Search by Tag
Recent Comments

Abraham Harold Maslow (1908 – 1970)

Abraham Maslow – public domain (WikiMedia)

Nominated by Roger Cunningham:

Well, to begin, there are NO psychologists on the Hall of Fame! I suppose William James would be an appropriate add, being that he is considered the first American Psychologist.

However, I choose Abraham Maslow, as the founder of the Third Force in Psychology, the Humanist Movement and later Transpersonal Psychology. Maslow was born in Brooklyn, NY and taught at Brooklyn College before going to Brandeis.

Abraham Maslow developed the theory of human motivation now known as Maslow’s Hierarchy of Needs. A psychologist, Maslow noted that some human needs were more powerful than others. He divided those needs into five general categories, from most urgent to most advanced: physiological, safety, belonging/love, esteem, and self-actualization.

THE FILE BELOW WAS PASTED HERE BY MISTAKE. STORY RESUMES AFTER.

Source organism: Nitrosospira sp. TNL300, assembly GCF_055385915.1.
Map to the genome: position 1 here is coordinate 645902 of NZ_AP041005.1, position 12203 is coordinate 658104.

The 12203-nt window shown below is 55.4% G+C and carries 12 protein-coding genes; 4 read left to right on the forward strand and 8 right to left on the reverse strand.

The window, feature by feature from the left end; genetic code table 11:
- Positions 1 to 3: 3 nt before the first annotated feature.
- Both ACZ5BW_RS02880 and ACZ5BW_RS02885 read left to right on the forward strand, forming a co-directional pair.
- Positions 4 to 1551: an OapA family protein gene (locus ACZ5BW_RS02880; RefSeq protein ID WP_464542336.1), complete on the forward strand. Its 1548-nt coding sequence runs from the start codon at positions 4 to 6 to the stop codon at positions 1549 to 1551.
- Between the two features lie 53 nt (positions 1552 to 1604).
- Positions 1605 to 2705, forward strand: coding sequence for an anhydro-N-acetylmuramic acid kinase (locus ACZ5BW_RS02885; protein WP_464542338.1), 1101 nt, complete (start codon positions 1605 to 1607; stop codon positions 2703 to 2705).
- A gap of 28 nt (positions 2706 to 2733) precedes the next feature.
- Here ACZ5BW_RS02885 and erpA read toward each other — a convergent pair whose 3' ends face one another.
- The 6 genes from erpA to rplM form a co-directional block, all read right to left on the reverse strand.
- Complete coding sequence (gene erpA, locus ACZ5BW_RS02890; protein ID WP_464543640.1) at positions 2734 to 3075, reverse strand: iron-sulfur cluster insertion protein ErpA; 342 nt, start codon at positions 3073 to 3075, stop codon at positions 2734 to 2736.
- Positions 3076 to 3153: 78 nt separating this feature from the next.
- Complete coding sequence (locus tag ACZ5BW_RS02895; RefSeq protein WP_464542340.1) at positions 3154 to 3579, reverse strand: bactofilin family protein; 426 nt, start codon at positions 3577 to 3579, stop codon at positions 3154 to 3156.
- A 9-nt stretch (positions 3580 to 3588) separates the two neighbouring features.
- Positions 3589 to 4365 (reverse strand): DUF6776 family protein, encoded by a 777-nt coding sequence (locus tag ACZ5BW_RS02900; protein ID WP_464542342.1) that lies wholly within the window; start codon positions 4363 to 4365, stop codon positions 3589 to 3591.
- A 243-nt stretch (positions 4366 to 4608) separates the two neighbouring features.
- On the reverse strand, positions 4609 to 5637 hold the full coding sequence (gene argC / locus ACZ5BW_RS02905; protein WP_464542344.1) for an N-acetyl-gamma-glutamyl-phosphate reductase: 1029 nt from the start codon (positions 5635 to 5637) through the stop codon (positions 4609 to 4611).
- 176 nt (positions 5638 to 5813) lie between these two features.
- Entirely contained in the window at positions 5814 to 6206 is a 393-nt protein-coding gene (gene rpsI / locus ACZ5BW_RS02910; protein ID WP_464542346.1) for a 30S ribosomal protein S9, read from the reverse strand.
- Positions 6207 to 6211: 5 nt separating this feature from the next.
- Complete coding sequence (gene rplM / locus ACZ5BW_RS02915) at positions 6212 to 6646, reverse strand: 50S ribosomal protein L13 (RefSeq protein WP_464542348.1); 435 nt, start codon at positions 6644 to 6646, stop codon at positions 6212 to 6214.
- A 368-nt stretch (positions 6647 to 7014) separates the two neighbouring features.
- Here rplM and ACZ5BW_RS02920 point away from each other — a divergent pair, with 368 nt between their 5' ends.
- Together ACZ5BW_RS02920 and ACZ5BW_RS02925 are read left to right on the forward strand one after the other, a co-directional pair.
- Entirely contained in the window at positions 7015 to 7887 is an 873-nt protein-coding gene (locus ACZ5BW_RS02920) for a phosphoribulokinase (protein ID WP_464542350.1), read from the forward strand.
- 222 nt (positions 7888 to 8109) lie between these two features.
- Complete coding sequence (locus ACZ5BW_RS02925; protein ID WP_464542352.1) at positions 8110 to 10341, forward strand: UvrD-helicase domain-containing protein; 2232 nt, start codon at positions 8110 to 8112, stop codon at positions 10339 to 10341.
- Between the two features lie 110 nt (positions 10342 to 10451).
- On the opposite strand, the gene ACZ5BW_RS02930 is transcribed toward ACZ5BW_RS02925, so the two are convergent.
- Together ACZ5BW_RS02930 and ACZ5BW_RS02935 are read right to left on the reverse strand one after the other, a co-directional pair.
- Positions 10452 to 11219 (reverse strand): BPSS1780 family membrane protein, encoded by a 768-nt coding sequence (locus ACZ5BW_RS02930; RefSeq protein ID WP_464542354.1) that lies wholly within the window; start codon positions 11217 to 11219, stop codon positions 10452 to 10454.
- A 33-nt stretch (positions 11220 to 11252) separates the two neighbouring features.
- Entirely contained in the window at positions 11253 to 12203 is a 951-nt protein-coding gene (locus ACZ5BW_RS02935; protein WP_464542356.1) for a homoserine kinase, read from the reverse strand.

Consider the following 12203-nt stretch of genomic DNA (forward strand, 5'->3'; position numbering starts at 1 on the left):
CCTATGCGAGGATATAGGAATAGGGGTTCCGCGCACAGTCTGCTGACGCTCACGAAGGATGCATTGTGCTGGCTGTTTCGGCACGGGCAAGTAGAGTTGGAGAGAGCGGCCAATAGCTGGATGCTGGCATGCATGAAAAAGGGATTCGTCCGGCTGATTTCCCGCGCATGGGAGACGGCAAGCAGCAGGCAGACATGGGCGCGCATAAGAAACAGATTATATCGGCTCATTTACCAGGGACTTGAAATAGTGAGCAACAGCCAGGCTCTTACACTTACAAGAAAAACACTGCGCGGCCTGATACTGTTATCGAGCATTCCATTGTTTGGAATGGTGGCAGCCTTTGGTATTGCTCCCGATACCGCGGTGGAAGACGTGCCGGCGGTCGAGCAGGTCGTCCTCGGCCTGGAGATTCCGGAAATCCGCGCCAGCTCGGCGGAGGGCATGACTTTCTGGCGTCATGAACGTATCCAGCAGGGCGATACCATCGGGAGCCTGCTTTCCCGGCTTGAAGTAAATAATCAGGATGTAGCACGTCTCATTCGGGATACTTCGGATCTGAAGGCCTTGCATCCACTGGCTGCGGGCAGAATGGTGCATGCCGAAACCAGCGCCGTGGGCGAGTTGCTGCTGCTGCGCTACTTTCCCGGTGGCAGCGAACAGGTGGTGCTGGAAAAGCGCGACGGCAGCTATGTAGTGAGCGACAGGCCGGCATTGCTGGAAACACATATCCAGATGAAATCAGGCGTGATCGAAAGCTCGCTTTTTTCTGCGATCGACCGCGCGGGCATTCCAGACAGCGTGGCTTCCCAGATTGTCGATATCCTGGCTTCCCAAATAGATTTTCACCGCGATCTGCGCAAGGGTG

He later added to the top of the Heirarchy, Transpersonal, our relationship with our Higher Power. psychology that studies transcendent, or spiritual dimensions of humanity.

Transpersonal Psychology is interested to explore extreme wellness or optimal well-being. It is interested in those cases of persons who have often or perhaps permanently expanded their “normal sense of identity” to include the supra- or trans-personal, the Self of all selves, the One underlying the Many. Transpersonal Psychology explicitly acknowledges and makes use of the profound spiritual psychologies of the Great Traditions (Hinduism, Buddhism, Taoism, mystic Christianity, Judaism and Muslim Sufism). This allows us to include all cultures in our teaching of psychology and human services.

This was inclusive of Maslow first published his theory in the 1940s, and amended in the 1960s and it became a widely accepted notion in the fields of psychology and anthropology. Maslow was a professor at Brandeis University from 1951 until 1969; his major texts included Motivation and Personality (1954) and Toward a Psychology of Being (1962).